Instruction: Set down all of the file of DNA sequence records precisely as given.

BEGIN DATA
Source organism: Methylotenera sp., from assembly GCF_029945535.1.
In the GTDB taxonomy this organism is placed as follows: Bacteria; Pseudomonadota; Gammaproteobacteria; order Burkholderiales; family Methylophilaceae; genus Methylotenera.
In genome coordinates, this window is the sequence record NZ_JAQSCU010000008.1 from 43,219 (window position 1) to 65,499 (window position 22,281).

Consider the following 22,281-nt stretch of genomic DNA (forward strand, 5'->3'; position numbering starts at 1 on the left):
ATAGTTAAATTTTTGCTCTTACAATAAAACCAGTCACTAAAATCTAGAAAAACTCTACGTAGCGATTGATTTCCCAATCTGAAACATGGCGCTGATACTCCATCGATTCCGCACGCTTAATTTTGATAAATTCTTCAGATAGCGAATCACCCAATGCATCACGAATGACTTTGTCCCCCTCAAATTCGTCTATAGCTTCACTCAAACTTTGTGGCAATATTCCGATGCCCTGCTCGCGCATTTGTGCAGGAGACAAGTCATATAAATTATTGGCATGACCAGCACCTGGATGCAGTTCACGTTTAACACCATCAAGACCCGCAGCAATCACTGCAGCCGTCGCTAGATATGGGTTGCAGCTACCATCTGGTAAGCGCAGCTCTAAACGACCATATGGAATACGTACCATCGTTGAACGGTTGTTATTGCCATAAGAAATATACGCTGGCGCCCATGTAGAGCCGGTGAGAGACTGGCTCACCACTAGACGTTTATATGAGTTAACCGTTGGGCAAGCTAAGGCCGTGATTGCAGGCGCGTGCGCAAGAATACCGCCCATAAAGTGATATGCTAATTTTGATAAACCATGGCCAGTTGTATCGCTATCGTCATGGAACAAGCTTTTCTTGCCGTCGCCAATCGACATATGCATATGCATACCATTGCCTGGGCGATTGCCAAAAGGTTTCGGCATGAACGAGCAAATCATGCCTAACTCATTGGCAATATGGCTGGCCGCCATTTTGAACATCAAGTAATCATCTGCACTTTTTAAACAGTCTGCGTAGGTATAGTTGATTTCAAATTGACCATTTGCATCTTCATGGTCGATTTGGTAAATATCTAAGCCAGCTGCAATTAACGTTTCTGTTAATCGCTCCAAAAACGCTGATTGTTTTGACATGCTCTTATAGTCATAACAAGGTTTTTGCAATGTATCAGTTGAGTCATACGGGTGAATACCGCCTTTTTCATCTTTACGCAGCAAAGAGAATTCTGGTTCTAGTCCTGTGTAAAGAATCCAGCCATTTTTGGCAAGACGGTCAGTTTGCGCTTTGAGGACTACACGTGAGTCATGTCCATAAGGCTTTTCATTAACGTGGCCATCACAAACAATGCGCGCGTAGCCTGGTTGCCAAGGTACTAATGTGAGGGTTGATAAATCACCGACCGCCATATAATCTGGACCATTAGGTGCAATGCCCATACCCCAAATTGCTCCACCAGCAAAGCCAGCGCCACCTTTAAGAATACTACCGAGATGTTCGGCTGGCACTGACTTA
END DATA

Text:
Source organism: Methylotenera sp., from assembly GCF_029945535.1.
In the GTDB taxonomy this organism is placed as follows: Bacteria; Pseudomonadota; Gammaproteobacteria; order Burkholderiales; family Methylophilaceae; genus Methylotenera.
In genome coordinates, this window is the sequence record NZ_JAQSCU010000008.1 from 43,219 (window position 1) to 65,499 (window position 22,281).

Consider the following 22,281-nt stretch of genomic DNA (forward strand, 5'->3'; position numbering starts at 1 on the left):
ATAGTTAAATTTTTGCTCTTACAATAAAACCAGTCACTAAAATCTAGAAAAACTCTACGTAGCGATTGATTTCCCAATCTGAAACATGGCGCTGATACTCCATCGATTCCGCACGCTTAATTTTGATAAATTCTTCAGATAGCGAATCACCCAATGCATCACGAATGACTTTGTCCCCCTCAAATTCGTCTATAGCTTCACTCAAACTTTGTGGCAATATTCCGATGCCCTGCTCGCGCATTTGTGCAGGAGACAAGTCATATAAATTATTGGCATGACCAGCACCTGGATGCAGTTCACGTTTAACACCATCAAGACCCGCAGCAATCACTGCAGCCGTCGCTAGATATGGGTTGCAGCTACCATCTGGTAAGCGCAGCTCTAAACGACCATATGGAATACGTACCATCGTTGAACGGTTGTTATTGCCATAAGAAATATACGCTGGCGCCCATGTAGAGCCGGTGAGAGACTGGCTCACCACTAGACGTTTATATGAGTTAACCGTTGGGCAAGCTAAGGCCGTGATTGCAGGCGCGTGCGCAAGAATACCGCCCATAAAGTGATATGCTAATTTTGATAAACCATGGCCAGTTGTATCGCTATCGTCATGGAACAAGCTTTTCTTGCCGTCGCCAATCGACATATGCATATGCATACCATTGCCTGGGCGATTGCCAAAAGGTTTCGGCATGAACGAGCAAATCATGCCTAACTCATTGGCAATATGGCTGGCCGCCATTTTGAACATCAAGTAATCATCTGCACTTTTTAAACAGTCTGCGTAGGTATAGTTGATTTCAAATTGACCATTTGCATCTTCATGGTCGATTTGGTAAATATCTAAGCCAGCTGCAATTAACGTTTCTGTTAATCGCTCCAAAAACGCTGATTGTTTTGACATGCTCTTATAGTCATAACAAGGTTTTTGCAATGTATCAGTTGAGTCATACGGGTGAATACCGCCTTTTTCATCTTTACGCAGCAAAGAGAATTCTGGTTCTAGTCCTGTGTAAAGAATCCAGCCATTTTTGGCAAGACGGTCAGTTTGCGCTTTGAGGACTACACGTGAGTCATGTCCATAAGGCTTTTCATTAACGTGGCCATCACAAACAATGCGCGCGTAGCCTGGTTGCCAAGGTACTAATGTGAGGGTTGATAAATCACCGACCGCCATATAATCTGGACCATTAGGTGCAATGCCCATACCCCAAATTGCTCCACCAGCAAAGCCAGCGCCACCTTTAAGAATACTACCGAGATGTTCGGCTGGCACTGACTTA